Armed with her belief in second chances, ABE-II instructor Alina Stanciu faces the many challenges of teaching incarcerated students. She recently took the time to answer a few questions about her first year teaching at San Quentin, and what brought her this far in her career.
SQNews: Why did you decide to become a teacher?
Alina Stanciu: I don’t have a very specific answer. From the age when adults were asking “what do you want to do when you grow up?” and the expected answer was “doctor, lawyer, pilot” I blurted out “teacher.” In fifth grade my mother asked the same question, and without a doubt, or a second of consideration, my answer was “teacher.” I have never changed it, nor did I see myself doing anything else with the same joy. I have worked many different jobs in my life, especially after moving to the U.S. and not speaking the language, and for a few years I thought that my dream went down the drain. I have worked in house-cleaning, in marketing/advertising, but I wasn’t completely satisfied, even though I liked my jobs. Being a teacher was what truly spoke to my heart, so I mastered the language. I went back to school. I worked very-very hard. I gave all I had to learning (I graduated Summa cum Laude, plus a few other academic awards), and here I am now, teaching, in spite of all the obstacles.
SQN: Where did you earn your degree?
AS: I have earned my Associate Degree in Elementary Education from University of Phoenix, the Bachelors of Arts in Liberal Studies with focus on TESOL (Teaching English to Speakers of Other Languages) and Masters in Curriculum and Instruction at University of the Pacific. I have earned my Multiple Subjects Teaching Credential while also attending the University of the Pacific.
SQN: Have you taught in public schools or in other parts of the world? If so, for how long?
AS: Yes, I taught fourth grade at first, and then sixth. I also worked as a teaching assistant at the University during my grad school. Prior to my arrival in the United States, I taught in Romania. I was teaching French at the school I attended first through eighth grade, and (I have to share this), I was coworker with my former teachers, which was a very strange experience. My own younger brother was my student, and that makes for another strange experience and funny stories.
SQN: Why teach in prison?
AS: Some of my acquaintances and family members, including the school psychologist at my previous school, suggested that I should also apply for a teaching position within CDCR, and so I did. This is how it all started.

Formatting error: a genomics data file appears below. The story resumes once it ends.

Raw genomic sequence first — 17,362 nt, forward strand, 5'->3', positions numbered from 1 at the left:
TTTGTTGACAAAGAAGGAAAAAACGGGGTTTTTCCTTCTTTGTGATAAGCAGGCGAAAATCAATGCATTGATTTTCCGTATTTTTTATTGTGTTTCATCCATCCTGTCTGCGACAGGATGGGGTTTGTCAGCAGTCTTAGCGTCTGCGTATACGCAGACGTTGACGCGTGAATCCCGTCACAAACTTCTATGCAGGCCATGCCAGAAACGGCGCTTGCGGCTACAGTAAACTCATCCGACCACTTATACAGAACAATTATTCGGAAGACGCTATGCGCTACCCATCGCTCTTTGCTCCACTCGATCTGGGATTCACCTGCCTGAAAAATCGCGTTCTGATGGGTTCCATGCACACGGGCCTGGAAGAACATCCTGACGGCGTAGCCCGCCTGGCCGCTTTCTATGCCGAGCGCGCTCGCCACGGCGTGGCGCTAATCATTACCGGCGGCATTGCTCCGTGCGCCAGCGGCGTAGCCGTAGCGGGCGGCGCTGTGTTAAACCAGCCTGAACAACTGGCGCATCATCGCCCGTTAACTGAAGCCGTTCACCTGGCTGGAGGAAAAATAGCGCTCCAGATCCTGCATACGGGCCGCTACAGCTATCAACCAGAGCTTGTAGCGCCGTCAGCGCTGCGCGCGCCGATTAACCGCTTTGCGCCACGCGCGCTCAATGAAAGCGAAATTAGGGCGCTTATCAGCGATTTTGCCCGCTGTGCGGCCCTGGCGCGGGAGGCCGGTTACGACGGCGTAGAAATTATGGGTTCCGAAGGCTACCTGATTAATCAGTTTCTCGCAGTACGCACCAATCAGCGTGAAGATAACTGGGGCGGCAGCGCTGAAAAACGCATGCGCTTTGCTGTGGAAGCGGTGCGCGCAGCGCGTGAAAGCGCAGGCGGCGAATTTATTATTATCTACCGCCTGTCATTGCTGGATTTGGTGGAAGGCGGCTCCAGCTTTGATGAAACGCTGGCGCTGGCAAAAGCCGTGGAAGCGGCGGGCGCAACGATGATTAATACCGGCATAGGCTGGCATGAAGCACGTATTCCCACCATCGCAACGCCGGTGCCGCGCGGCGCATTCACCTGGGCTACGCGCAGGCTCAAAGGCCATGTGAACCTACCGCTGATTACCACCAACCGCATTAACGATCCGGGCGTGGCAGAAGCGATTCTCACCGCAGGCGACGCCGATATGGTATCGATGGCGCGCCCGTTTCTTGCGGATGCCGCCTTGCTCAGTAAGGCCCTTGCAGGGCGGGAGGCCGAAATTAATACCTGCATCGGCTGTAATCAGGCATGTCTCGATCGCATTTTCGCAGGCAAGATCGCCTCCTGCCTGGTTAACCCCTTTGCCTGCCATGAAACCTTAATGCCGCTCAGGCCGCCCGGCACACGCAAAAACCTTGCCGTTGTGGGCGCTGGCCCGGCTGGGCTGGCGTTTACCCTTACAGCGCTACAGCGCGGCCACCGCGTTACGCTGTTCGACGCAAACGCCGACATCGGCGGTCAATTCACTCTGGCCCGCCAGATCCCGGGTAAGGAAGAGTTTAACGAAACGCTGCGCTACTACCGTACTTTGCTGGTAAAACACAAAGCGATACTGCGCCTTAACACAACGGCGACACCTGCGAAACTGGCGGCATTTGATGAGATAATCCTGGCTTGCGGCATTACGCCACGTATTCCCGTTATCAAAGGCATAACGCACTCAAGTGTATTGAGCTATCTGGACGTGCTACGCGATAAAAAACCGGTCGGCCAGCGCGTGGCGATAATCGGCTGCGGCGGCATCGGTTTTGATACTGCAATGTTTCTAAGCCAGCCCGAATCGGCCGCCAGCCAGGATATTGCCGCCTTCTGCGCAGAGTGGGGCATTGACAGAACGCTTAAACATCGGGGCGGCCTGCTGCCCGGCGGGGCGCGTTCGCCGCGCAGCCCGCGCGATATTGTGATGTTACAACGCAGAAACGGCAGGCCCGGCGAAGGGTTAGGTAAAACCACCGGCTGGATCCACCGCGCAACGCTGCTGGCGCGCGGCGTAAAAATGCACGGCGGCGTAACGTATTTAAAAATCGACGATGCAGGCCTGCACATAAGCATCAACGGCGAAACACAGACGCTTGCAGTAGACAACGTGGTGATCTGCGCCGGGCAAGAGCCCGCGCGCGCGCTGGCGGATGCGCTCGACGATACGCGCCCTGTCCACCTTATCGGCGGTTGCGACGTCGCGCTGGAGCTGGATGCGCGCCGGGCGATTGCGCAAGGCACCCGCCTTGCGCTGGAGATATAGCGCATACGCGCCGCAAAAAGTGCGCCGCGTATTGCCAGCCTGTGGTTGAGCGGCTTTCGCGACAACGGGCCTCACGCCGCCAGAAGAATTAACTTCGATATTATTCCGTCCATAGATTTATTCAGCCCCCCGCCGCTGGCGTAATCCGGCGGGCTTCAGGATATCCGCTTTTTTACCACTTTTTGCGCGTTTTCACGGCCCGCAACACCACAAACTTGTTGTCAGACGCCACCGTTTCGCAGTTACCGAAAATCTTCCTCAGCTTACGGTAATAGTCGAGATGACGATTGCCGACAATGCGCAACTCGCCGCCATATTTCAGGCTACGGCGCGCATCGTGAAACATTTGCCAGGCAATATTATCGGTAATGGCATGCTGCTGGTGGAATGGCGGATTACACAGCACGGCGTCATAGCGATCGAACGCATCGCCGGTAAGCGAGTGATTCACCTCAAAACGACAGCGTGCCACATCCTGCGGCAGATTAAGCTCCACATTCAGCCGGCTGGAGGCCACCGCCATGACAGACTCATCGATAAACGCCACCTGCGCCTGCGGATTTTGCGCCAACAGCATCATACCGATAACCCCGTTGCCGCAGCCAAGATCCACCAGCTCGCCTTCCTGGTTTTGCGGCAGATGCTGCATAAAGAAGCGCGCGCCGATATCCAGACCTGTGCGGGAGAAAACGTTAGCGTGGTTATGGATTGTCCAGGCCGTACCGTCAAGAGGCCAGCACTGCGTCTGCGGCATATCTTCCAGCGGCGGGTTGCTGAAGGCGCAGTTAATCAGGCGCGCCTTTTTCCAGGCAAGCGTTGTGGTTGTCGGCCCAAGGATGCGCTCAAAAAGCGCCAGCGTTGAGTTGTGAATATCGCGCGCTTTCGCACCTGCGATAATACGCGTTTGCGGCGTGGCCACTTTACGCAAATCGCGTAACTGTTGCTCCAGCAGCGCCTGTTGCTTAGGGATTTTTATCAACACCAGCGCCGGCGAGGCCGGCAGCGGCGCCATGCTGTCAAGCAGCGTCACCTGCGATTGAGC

SQN: How long have you taught inside prisons?
AS: I started two years ago at CMF Vacaville, where I worked until I was able to find an opening at SQ. I started at SQ Dec. 1, 2021.
SQN: What were your expectations about prison before you started inside? Were you scared, nervous, or excited?
AS: I was nervous. I was excited, but not truly scared. I took to heart “fear is the mind-killer” from Frank Herbert’s Dune. I knew I wanted to be a good teacher and help people bring the change that they wanted within themselves.
SQN: Have your perceptions of incarcerated students changed since you have worked at SQ?
AS: Yes! My perception about incarcerated people was general and vague, from what I saw in TV shows and documentaries, which did not place much focus on education inside the prisons. It was also not fully formed, but after teaching for a while, my perception is becoming more contoured.
SQN: Working as an ABE II teacher brings multiple challenges. How do you balance the task of teaching students who might be at different levels academically?
AS: I must admit that it is not an easy task. However, this is what I was prepared for, this is what I went to school for. Even in public school where students are much closer in age, they are at different stages of development, and different academic levels, with different experiences. With adults, this difference is much greater, as we are having generation gaps. Despite this, the adult students have a wealth of experiences, and experiences equal knowledge. One recent example of such experience is teaching rates, ratios, and proportions. The vocabulary might be intimidating, but once they realize that they have been using those concepts long before, the concepts are becoming easier to understand.
SQN: How important is it for you to educate the incarcerated?
AS: Working with the incarcerated population is very important for me. I believe that second chances are extremely important. Life has given me second chances too, and I think many people on this planet are grateful for second chances.